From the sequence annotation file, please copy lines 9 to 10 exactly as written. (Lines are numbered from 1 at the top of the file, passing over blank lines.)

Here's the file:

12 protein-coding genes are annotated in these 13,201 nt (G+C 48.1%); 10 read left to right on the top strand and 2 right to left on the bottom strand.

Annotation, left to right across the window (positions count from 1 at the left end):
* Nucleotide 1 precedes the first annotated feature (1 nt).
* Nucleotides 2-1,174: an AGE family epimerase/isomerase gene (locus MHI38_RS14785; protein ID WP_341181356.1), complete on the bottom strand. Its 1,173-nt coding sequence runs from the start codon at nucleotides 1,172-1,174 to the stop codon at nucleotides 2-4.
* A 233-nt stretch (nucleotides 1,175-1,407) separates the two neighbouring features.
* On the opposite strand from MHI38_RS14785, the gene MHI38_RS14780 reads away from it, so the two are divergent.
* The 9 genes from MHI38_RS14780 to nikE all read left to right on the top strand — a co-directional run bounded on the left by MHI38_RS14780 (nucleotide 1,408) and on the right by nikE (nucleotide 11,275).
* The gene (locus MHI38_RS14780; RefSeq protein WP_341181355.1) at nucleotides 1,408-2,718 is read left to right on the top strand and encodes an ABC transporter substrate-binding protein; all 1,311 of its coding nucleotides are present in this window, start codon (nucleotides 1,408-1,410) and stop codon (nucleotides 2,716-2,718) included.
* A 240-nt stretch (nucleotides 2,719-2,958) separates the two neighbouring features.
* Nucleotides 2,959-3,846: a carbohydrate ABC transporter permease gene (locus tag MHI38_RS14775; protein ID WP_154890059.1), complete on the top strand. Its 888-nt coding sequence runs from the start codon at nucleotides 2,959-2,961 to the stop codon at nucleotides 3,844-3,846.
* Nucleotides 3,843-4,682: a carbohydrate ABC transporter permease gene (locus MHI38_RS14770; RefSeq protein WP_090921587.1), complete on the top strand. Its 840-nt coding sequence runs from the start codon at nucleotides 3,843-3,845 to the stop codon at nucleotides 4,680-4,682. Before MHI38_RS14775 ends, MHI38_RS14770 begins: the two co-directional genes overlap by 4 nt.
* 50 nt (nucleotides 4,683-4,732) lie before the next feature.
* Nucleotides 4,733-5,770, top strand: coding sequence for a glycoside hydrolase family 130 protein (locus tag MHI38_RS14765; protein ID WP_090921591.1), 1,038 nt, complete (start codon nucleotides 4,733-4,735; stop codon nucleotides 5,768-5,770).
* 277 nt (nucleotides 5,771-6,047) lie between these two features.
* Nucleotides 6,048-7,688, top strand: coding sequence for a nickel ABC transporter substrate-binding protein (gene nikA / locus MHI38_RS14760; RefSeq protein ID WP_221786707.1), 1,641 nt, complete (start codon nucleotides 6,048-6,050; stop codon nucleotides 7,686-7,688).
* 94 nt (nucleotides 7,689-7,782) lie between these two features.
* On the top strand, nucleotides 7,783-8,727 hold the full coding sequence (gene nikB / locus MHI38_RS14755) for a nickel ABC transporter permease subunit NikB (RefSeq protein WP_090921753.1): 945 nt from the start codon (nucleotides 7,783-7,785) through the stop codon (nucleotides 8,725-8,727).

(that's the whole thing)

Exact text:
* A 240-nt stretch (nucleotides 2,719-2,958) separates the two neighbouring features.
* Nucleotides 2,959-3,846: a carbohydrate ABC transporter permease gene (locus tag MHI38_RS14775; protein ID WP_154890059.1), complete on the top strand. Its 888-nt coding sequence runs from the start codon at nucleotides 2,959-2,961 to the stop codon at nucleotides 3,844-3,846.